A new approach to analysis of museum objects
As part of Richard Jones and Brendan Derham’s Leverhulme Trust-funded project ‘Towards non-destructive analysis in archaeological and conservation science’, a large collaborative programme of analysis was carried out in June-July 2010 on a wide range of objects held in the University’s Hunterian Museum and Library and in Glasgow Museums.
Two non-destructive analytical techniques, X-ray fluorescence (Niton XL3t instrument; above and Fig. 1) and Infra Red (Exoscan of A2 Technologies; Fig. 2) spectrometry, were taken to the objects themselves, while a laser-based analytical technique, Raman spectrometry, required objects to be taken to the instrument in the School of Geographical & Earth Sciences’ ISAAC: Imaging, spectroscopy and analysis centre.
The aim was to assess the techniques’ performance in determining the composition and thus the identity of mainly decorative materials and metals. For example, richly-decorated Egyptian wooden sarcophagi in Glasgow Museums featured prominently (above and Fig. 1). One significant finding was the use of two pigments – arsenic and iron rich - to denote pale to yellow tones on the sarcophagi. The fine tapestries in the Burrell Collection were examined (Fig. 2), and different alloying traditions in Asian Buddha figures were investigated with XRF (Fig. 3).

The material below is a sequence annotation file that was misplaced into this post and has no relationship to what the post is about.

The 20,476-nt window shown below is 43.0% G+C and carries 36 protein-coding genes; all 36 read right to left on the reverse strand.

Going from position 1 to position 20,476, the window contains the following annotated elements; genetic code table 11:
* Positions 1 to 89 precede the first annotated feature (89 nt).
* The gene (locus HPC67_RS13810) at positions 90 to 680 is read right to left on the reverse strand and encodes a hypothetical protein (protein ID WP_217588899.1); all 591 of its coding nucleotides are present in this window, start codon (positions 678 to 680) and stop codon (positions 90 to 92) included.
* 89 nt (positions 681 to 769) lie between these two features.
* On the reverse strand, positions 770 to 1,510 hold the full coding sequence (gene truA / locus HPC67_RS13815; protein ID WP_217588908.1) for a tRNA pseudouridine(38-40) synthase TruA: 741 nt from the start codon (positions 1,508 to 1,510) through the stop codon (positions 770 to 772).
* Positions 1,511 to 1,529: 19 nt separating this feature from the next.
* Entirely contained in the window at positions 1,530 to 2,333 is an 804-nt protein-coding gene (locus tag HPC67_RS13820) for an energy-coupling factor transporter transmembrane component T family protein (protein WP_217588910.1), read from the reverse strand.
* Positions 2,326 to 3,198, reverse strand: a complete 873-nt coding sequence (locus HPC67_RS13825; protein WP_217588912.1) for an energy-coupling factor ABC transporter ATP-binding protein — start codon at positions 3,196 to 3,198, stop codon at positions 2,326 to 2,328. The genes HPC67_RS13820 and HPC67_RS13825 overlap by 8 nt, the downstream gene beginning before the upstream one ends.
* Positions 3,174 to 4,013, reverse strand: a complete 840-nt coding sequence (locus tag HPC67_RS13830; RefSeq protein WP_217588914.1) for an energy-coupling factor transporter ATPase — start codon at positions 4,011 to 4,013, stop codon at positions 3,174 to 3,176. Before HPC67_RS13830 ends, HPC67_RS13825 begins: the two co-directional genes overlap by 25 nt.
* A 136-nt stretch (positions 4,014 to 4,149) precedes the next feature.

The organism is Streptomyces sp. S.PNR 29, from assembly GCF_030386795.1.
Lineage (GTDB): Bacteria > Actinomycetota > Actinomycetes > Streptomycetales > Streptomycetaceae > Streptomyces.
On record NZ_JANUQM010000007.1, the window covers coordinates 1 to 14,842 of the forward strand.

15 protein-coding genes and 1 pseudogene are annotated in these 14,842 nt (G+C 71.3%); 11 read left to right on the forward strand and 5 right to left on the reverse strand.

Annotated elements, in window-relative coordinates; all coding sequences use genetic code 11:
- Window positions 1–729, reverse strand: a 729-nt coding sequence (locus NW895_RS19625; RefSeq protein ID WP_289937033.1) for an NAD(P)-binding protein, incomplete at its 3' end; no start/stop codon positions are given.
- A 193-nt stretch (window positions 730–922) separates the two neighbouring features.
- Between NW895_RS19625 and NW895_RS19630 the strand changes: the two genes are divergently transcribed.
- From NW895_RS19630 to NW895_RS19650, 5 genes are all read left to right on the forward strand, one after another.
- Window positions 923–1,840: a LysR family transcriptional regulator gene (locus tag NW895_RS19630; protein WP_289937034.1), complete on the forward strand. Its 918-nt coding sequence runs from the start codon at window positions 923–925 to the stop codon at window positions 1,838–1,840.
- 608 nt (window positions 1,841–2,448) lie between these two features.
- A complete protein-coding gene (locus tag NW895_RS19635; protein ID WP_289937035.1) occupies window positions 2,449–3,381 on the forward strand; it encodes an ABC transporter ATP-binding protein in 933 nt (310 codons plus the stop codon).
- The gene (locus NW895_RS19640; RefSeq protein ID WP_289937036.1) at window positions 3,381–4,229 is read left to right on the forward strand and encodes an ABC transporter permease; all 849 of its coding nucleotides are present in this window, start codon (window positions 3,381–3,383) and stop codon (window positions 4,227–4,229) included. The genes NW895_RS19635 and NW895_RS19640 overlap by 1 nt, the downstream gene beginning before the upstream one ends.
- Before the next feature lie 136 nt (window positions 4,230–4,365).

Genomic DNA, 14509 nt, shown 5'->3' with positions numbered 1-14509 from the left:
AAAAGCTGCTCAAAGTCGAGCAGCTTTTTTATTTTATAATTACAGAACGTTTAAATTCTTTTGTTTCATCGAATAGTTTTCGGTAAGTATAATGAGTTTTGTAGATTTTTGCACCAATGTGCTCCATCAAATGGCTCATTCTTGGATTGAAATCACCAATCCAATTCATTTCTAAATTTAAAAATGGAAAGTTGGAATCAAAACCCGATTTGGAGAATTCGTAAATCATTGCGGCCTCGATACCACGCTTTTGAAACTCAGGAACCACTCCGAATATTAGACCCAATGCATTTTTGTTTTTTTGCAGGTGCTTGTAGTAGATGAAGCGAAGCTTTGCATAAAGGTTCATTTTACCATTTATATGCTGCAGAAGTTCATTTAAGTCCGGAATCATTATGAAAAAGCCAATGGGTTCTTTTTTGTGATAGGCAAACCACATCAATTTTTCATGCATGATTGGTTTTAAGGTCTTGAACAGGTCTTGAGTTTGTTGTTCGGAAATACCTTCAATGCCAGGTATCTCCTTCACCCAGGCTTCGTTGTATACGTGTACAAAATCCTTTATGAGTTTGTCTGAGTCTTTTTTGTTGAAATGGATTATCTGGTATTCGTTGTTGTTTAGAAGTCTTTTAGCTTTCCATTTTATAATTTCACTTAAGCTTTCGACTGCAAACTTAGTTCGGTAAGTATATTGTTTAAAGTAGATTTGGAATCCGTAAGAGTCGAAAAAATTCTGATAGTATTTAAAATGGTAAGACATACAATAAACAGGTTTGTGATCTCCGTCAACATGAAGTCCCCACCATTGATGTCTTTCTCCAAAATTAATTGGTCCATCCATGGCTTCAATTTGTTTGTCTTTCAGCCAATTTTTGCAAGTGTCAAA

Fig. 1. XRF analysis of an Egyptian sarcophagus in Glasgow Museums Resource Centre
Fig. 2. IR analysis of the large tapestry (Greek ambassadors at the Court of Troy; 46.82) in the Burrell Collection in progress; recording the IR spectrum (inset)
Fig. 3. XRF analysis in progress on a bronze Buddha in Glasgow Museums Resource Centre